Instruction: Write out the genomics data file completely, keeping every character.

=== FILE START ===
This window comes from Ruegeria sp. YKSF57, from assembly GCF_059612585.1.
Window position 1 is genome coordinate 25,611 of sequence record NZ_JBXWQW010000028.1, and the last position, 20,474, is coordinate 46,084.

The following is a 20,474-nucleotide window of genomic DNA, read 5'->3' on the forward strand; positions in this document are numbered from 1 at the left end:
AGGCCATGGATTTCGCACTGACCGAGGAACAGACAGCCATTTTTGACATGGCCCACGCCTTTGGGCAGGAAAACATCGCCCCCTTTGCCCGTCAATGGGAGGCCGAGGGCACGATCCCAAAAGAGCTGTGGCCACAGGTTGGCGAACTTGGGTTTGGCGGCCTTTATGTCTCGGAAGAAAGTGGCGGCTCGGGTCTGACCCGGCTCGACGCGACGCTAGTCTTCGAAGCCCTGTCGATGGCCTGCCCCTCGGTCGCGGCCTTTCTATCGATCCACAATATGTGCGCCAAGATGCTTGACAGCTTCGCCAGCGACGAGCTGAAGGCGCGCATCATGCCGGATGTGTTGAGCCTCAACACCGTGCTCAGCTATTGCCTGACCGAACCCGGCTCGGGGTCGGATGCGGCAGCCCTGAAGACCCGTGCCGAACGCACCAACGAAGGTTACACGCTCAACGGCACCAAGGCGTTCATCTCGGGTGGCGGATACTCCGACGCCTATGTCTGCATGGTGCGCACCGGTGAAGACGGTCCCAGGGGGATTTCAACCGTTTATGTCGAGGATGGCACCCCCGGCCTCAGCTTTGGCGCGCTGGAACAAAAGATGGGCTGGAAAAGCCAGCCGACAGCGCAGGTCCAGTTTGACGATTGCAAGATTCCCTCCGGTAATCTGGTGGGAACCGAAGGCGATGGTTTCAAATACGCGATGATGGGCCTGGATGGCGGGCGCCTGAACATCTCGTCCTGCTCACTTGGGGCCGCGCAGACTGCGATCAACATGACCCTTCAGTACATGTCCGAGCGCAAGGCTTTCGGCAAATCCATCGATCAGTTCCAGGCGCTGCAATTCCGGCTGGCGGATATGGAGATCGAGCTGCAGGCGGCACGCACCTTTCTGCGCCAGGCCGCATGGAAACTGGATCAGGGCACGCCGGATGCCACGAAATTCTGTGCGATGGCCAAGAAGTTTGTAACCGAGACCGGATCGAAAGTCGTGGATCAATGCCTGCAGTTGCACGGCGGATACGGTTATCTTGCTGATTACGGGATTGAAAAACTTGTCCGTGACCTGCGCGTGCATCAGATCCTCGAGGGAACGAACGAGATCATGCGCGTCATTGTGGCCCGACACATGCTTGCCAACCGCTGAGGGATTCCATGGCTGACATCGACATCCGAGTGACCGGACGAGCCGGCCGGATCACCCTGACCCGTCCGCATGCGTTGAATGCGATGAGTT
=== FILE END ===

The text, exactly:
This window comes from Ruegeria sp. YKSF57, from assembly GCF_059612585.1.
Window position 1 is genome coordinate 25,611 of sequence record NZ_JBXWQW010000028.1, and the last position, 20,474, is coordinate 46,084.

The following is a 20,474-nucleotide window of genomic DNA, read 5'->3' on the forward strand; positions in this document are numbered from 1 at the left end:
AGGCCATGGATTTCGCACTGACCGAGGAACAGACAGCCATTTTTGACATGGCCCACGCCTTTGGGCAGGAAAACATCGCCCCCTTTGCCCGTCAATGGGAGGCCGAGGGCACGATCCCAAAAGAGCTGTGGCCACAGGTTGGCGAACTTGGGTTTGGCGGCCTTTATGTCTCGGAAGAAAGTGGCGGCTCGGGTCTGACCCGGCTCGACGCGACGCTAGTCTTCGAAGCCCTGTCGATGGCCTGCCCCTCGGTCGCGGCCTTTCTATCGATCCACAATATGTGCGCCAAGATGCTTGACAGCTTCGCCAGCGACGAGCTGAAGGCGCGCATCATGCCGGATGTGTTGAGCCTCAACACCGTGCTCAGCTATTGCCTGACCGAACCCGGCTCGGGGTCGGATGCGGCAGCCCTGAAGACCCGTGCCGAACGCACCAACGAAGGTTACACGCTCAACGGCACCAAGGCGTTCATCTCGGGTGGCGGATACTCCGACGCCTATGTCTGCATGGTGCGCACCGGTGAAGACGGTCCCAGGGGGATTTCAACCGTTTATGTCGAGGATGGCACCCCCGGCCTCAGCTTTGGCGCGCTGGAACAAAAGATGGGCTGGAAAAGCCAGCCGACAGCGCAGGTCCAGTTTGACGATTGCAAGATTCCCTCCGGTAATCTGGTGGGAACCGAAGGCGATGGTTTCAAATACGCGATGATGGGCCTGGATGGCGGGCGCCTGAACATCTCGTCCTGCTCACTTGGGGCCGCGCAGACTGCGATCAACATGACCCTTCAGTACATGTCCGAGCGCAAGGCTTTCGGCAAATCCATCGATCAGTTCCAGGCGCTGCAATTCCGGCTGGCGGATATGGAGATCGAGCTGCAGGCGGCACGCACCTTTCTGCGCCAGGCCGCATGGAAACTGGATCAGGGCACGCCGGATGCCACGAAATTCTGTGCGATGGCCAAGAAGTTTGTAACCGAGACCGGATCGAAAGTCGTGGATCAATGCCTGCAGTTGCACGGCGGATACGGTTATCTTGCTGATTACGGGATTGAAAAACTTGTCCGTGACCTGCGCGTGCATCAGATCCTCGAGGGAACGAACGAGATCATGCGCGTCATTGTGGCCCGACACATGCTTGCCAACCGCTGAGGGATTCCATGGCTGACATCGACATCCGAGTGACCGGACGAGCCGGCCGGATCACCCTGACCCGTCCGCATGCGTTGAATGCGATGAGTT